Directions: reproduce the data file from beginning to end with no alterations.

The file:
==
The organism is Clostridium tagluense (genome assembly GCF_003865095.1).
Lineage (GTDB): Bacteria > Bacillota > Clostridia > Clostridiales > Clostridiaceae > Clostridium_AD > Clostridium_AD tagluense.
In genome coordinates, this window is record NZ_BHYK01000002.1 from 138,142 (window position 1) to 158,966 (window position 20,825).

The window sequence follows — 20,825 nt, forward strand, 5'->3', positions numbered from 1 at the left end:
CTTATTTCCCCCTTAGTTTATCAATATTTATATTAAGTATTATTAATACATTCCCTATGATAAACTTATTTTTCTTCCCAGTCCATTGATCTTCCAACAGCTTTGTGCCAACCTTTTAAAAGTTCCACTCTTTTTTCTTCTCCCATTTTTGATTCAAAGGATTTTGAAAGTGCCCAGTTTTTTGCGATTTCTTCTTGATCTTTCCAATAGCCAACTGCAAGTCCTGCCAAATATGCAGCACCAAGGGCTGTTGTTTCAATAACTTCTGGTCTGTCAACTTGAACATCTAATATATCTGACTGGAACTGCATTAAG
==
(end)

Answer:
The organism is Clostridium tagluense (genome assembly GCF_003865095.1).
Lineage (GTDB): Bacteria > Bacillota > Clostridia > Clostridiales > Clostridiaceae > Clostridium_AD > Clostridium_AD tagluense.
In genome coordinates, this window is record NZ_BHYK01000002.1 from 138,142 (window position 1) to 158,966 (window position 20,825).

The window sequence follows — 20,825 nt, forward strand, 5'->3', positions numbered from 1 at the left end:
CTTATTTCCCCCTTAGTTTATCAATATTTATATTAAGTATTATTAATACATTCCCTATGATAAACTTATTTTTCTTCCCAGTCCATTGATCTTCCAACAGCTTTGTGCCAACCTTTTAAAAGTTCCACTCTTTTTTCTTCTCCCATTTTTGATTCAAAGGATTTTGAAAGTGCCCAGTTTTTTGCGATTTCTTCTTGATCTTTCCAATAGCCAACTGCAAGTCCTGCCAAATATGCAGCACCAAGGGCTGTTGTTTCAATAACTTCTGGTCTGTCAACTTGAACATCTAATATATCTGACTGGAACTGCATTAAG